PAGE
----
Record-breaking New Forest frog spawn sighting added to national survey
30th January 2023
The New Forest’s first frog spawn sighting of the season has been added to an annual national survey. Spotted on 9 January by Amphibian and Reptile Conservation’s (ARC) senior ecologist Paul Edgar, this is the earliest ever recorded spawn sighting for Hampshire.
Led by national wildlife conservation charity Freshwater Habitats Trust, the PondNet Spawn Survey maps sightings of Common Frog and Common Toad spawn across the country to better understand how amphibians use different types of waterbodies to breed.
Freshwater Habitats Trust has been collecting data on breeding frogs and toads since 2012. Each year since then, people across the country have got involved by recording spawn they have spotted in their garden or community ponds, or in the countryside. The first 2023 PondNet Spawn Survey entry was from the Isles of Scilly on 23 December, followed by two sightings in North Devon in the New Year.
Paul Edgar has been monitoring spawn in the New Forest for 11 years, He noticed the spawn in a shallow trackside ditch in a forestry inclosure, an area of the New Forest which is fenced off from roaming livestock for timber production. Although this sheltered habitat is typically the first place he sees spawn each year, this year’s sighting was a week earlier than any of his previous records.
Initially as a volunteer, and now collecting data for Amphibian and Reptile Conservation’s National Amphibian Survey, Paul has surveyed 124 spawning sites across a 300 hectare patch of the New Forest each year since 2013. He is now preparing to publish the first 10 years’ of results with Freshwater Habitats Trust, the University of Cambridge and Forestry England.
Paul Edgar said: “Spawning season always starts early in this particular inclosure, so I wasn’t surprised to see it here first. However, I was surprised to see it as early as 9 January, which is six days earlier than any previous records for the first frog spawn in Hampshire.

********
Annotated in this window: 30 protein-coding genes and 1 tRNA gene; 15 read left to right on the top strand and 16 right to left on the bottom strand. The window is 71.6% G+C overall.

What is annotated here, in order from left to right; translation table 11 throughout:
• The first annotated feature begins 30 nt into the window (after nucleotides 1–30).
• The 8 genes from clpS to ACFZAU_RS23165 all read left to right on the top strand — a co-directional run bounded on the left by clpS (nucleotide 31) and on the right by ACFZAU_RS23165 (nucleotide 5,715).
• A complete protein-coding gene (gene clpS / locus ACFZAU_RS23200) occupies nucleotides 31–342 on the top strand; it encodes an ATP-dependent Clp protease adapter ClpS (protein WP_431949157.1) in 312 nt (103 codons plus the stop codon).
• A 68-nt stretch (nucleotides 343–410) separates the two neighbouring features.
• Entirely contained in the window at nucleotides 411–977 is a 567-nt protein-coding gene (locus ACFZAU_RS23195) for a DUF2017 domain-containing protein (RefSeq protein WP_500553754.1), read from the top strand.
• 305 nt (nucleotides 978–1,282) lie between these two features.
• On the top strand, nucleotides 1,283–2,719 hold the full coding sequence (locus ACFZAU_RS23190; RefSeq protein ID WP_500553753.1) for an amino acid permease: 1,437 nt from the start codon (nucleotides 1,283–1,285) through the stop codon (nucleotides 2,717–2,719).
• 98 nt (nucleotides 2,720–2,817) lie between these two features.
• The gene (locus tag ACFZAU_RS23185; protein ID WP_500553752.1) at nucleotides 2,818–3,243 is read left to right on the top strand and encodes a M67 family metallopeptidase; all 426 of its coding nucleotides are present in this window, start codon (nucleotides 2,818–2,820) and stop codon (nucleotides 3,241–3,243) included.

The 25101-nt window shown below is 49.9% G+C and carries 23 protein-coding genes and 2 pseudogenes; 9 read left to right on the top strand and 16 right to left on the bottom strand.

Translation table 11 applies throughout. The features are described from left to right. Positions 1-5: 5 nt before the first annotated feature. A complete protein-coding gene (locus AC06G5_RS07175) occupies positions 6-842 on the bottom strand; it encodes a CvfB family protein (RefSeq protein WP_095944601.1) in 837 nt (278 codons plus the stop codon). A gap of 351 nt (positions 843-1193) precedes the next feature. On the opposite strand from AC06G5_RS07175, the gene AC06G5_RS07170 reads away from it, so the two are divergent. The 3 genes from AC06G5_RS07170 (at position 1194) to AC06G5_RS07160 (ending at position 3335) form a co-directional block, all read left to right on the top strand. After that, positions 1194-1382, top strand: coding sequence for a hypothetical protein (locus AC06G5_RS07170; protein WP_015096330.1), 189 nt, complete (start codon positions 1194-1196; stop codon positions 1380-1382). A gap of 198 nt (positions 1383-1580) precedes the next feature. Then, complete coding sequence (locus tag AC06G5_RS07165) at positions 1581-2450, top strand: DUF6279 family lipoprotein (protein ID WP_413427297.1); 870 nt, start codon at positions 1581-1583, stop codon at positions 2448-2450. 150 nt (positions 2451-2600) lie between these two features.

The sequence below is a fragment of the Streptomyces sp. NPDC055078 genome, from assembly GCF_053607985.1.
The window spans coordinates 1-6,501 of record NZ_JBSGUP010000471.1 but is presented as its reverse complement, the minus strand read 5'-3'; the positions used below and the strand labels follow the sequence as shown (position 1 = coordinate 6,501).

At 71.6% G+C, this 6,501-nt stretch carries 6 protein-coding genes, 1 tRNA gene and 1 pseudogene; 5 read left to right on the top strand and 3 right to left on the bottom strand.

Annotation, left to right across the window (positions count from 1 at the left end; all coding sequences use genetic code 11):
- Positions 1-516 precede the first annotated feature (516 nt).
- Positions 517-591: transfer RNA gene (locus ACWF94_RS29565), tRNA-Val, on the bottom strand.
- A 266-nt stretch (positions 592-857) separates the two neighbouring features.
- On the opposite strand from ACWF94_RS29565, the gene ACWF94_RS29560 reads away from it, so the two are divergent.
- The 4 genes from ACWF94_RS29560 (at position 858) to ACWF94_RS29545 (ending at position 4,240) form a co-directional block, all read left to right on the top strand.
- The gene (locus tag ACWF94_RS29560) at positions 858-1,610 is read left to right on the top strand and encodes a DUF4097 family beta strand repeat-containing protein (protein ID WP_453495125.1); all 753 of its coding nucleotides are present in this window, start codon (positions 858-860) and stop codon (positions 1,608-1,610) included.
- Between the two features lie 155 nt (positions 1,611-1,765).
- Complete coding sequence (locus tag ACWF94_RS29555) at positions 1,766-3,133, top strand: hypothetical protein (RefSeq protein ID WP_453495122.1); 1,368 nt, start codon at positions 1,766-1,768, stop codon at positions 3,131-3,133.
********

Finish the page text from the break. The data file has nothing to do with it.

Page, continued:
“Across most of the New Forest, the spawning season generally gets underway in early February and we don’t yet know why spawning at this site seems to be starting earlier. Through projects like the PondNet Spawn Survey and National Amphibian Survey, we can start to map trends and understand more about how amphibians are using different types of habitats to breed and if a changing climate is having any effects.
“I hope that other people in the New Forest will be inspired to keep an eye out for frog and toad spawn and add their entries to the 2023 PondNet Spawn Survey.”
Freshwater Habitats Trust Director of Policy and Research Dr Naomi Ewald is also based in the New Forest, where the charity co-hosts the New Forest catchment and carries out practical conservation work to protect freshwater wildlife. She said: “Frog spawn is one of the first signs of spring and it’s really exciting to see the New Forest’s first entry to our PondNet Spawn Survey. This is an unusually early sighting for this part of the country and we’re very grateful to Paul for alerting us to it.
“With its pristine, unpolluted ponds, pools and springs, the New Forest is an internationally-significant landscape for freshwater wildlife. The PondNet Spawn Survey is a fantastic way for people to connect with the Forest’s diverse freshwater habitats and get involved in an important survey.”
Anyone can upload PondNet Spawn Survey data, adding a grid reference, the nearest postcode or using the What3Words app, on the Freshwater Habitats Trust website. The charity is also encouraging people to share photographs of frog and toad spawn they have spotted on social media, using the hashtag #SpawnSurvey
- Amphibians live on land for much of the year, but return to ponds to breed in spring. This means waterbodies can become extremely crowded.
- Frog spawn is laid in big clumps, whereas toad spawn forms long chains.
- Toad spawn is generally laid in deeper water than frog spawn.
- A single frog or toad will lay thousands of eggs. This is because eggs and tadpoles are very vulnerable to predators, so only a few will survive and become adults.
- It takes between two and four weeks for spawn to hatch and tadpoles to emerge.